Editor’s Note: Following the Hearing News Watch story last week, Department of Labor Withdraws Apprenticeship Program for Hearing Instrument Specialists, we received a number of comments. We wanted to share one of those comments today with our readers.
The content of today’s post was received from Richard Giles, President-Elect of the International Hearing Society (IHS). According to Mr. Giles, the content of this post is an edited version of comments recently published on the IHS “Hearing Hub” forum by Alissa Parady, IHS Director of Governmental Affairs.
Below find the whole story, it is truly unfortunate that mis-information is often reported as fact.
It has come to our attention that inaccurate information is being spread in the audiology community regarding the U.S. Department of Labor Hearing Aid Specialist Apprenticeship Program guidelines. IHS values transparency; therefore, we want to address the misstatements and share with you some facts.
1) The DOL guidelines were not “rescinded” as the audiology organizations have stated. The DOL has temporarily suspended the program. This action comes partially as a result of objections made by the audiology groups that they should have been consulted in the DOL’s approval process and their unfounded belief that the program impacts hearing aid specialists’ scope of practice, which is in no way true. IHS could not idly stand by and have organized audiology dictate our hearing aid specialist training program, and therefore we agreed with the Department of Labor to suspend and resubmit the program. In doing so, the DOL can revise the review process as needed to move the program towards active status again.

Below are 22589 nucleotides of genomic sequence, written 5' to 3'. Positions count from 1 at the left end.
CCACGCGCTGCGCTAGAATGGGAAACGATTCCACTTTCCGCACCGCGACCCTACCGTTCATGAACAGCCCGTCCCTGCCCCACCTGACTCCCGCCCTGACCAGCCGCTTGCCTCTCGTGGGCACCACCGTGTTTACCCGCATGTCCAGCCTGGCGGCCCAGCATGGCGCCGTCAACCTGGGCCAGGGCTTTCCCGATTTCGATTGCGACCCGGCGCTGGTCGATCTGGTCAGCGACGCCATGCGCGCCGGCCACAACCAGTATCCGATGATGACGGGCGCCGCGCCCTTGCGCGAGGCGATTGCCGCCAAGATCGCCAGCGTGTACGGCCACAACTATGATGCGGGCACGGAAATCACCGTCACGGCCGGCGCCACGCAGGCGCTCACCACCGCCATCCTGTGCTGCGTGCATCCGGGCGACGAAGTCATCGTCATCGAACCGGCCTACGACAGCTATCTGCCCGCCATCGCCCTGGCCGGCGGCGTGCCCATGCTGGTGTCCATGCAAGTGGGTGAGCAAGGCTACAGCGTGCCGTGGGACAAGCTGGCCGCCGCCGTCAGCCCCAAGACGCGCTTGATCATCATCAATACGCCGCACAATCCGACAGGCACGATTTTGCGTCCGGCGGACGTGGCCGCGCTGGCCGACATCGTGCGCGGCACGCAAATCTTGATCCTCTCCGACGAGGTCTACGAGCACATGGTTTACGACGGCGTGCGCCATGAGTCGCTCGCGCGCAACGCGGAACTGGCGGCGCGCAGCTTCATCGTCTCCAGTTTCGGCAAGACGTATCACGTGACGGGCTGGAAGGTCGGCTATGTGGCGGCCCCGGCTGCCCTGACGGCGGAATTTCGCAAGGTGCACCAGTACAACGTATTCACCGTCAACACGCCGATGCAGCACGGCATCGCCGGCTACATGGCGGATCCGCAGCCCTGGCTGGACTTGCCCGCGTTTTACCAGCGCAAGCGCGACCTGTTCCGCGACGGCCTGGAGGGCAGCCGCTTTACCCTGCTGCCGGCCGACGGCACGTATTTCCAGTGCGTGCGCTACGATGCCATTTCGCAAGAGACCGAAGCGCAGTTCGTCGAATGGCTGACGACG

2) The audiology organizations pushed back on the guidelines with comments IHS couldn’t accept. For example, they took issue with hearing aid specialists learning how to “interpret” audiometric tests, hearing aid evaluations, and validation testing; hearing aid specialists learning about aural rehabilitation and tympanometry; and even learning tasks such as tracking changes in a patient’s hearing and health. They took issue with the use of books that have been the core of IHS’ Distance Learning program for years. And they took issue with portions of a non-binding “Description” of the profession, which has no bearing on the lawful practice of hearing aid specialists.
IHS supports hearing aid specialists having well-rounded education and training experiences that best prepare them for independent practice. Nothing contained within the guidelines breaks new ground; it simply establishes the gold-standard learning for apprentices based on existing standards. More importantly, the guidance is just that. State apprenticeship agencies are expected to work with licensing boards to ensure the program is consistent with state licensing laws and standards.
Please note that the DOL program being suspended is not new news. The DOL notice was released in July – four months ago. Rather it appears the audiology organizations may be trying to drum up controversial news to divert attention away from IHS’ recent win on Fit to Serve.
What it most certainly is, however, is an attempt to diminish the role of the hearing aid specialist in the provision of hearing healthcare, and we will not stand by and let that happen.